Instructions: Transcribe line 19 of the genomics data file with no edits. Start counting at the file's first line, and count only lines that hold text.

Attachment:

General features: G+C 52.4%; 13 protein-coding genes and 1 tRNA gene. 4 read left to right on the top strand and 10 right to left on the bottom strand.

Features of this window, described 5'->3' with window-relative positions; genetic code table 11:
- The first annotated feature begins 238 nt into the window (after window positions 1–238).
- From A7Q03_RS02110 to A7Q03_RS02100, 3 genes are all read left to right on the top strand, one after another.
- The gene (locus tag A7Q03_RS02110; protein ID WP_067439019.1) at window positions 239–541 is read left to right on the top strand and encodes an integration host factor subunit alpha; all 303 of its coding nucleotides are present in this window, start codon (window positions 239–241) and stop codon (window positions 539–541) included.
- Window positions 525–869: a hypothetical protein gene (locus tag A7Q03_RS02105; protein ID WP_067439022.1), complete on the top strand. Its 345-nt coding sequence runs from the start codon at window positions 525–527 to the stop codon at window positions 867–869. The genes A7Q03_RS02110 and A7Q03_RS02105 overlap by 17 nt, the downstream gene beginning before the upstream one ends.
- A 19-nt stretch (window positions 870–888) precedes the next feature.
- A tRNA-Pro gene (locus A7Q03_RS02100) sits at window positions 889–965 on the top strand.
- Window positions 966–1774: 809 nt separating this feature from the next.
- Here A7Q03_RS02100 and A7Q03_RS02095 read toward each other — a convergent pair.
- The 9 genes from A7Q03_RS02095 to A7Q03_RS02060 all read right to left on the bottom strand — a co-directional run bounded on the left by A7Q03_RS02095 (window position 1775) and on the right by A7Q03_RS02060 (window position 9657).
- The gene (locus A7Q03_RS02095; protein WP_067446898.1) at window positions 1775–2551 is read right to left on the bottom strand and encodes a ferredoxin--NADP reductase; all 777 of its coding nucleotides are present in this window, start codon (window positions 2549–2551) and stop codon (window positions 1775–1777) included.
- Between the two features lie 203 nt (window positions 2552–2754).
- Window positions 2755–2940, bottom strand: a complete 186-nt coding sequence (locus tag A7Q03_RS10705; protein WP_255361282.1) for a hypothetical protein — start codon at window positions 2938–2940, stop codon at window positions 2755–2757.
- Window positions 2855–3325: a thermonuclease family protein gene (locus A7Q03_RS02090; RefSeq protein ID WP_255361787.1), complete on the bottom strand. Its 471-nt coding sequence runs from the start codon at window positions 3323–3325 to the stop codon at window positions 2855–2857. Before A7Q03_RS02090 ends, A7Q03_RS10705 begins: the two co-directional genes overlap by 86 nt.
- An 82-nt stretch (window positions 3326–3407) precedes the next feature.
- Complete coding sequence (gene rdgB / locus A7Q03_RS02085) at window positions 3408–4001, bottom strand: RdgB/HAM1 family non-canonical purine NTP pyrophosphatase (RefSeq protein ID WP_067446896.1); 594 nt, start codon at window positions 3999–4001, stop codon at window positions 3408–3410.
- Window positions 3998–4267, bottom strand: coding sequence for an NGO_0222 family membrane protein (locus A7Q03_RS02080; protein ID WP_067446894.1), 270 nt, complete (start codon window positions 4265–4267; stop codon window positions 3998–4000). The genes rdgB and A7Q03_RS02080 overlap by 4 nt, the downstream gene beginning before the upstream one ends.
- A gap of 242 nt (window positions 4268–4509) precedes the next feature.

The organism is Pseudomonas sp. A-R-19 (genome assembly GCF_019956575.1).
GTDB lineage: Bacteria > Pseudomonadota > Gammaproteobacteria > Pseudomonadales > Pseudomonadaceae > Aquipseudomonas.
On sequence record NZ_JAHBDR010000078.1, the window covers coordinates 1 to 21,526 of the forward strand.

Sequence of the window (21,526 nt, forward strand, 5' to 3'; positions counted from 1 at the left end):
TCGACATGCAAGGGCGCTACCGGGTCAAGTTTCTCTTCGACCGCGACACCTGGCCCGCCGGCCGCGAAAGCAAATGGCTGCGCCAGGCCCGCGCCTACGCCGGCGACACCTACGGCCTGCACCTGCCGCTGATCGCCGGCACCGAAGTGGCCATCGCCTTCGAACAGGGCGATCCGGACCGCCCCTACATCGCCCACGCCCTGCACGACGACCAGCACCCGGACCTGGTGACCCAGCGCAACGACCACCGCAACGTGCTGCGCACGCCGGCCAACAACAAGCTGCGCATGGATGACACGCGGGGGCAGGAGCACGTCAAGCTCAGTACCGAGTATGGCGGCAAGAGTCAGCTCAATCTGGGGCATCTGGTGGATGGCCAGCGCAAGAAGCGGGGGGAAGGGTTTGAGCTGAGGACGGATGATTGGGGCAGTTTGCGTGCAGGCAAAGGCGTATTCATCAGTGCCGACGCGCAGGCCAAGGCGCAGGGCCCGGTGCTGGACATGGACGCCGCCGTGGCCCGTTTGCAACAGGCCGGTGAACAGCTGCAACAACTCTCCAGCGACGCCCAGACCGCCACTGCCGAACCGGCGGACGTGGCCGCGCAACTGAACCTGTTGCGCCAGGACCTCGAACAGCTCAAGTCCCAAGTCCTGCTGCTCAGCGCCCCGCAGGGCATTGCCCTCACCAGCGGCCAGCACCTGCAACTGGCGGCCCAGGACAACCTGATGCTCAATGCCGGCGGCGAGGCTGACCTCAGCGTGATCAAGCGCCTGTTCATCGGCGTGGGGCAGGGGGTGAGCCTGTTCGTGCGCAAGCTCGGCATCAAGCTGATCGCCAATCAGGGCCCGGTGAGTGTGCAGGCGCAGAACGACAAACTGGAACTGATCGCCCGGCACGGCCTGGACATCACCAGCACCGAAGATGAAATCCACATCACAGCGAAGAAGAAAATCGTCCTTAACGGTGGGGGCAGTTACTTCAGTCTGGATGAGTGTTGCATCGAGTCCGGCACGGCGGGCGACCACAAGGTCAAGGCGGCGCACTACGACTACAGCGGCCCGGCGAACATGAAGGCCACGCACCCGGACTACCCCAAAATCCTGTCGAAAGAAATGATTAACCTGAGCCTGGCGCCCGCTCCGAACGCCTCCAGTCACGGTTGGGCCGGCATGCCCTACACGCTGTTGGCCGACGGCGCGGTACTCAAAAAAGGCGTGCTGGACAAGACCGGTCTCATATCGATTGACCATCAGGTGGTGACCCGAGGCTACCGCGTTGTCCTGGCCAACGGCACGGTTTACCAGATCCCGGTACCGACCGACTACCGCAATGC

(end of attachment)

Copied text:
- A gap of 242 nt (window positions 4268–4509) precedes the next feature.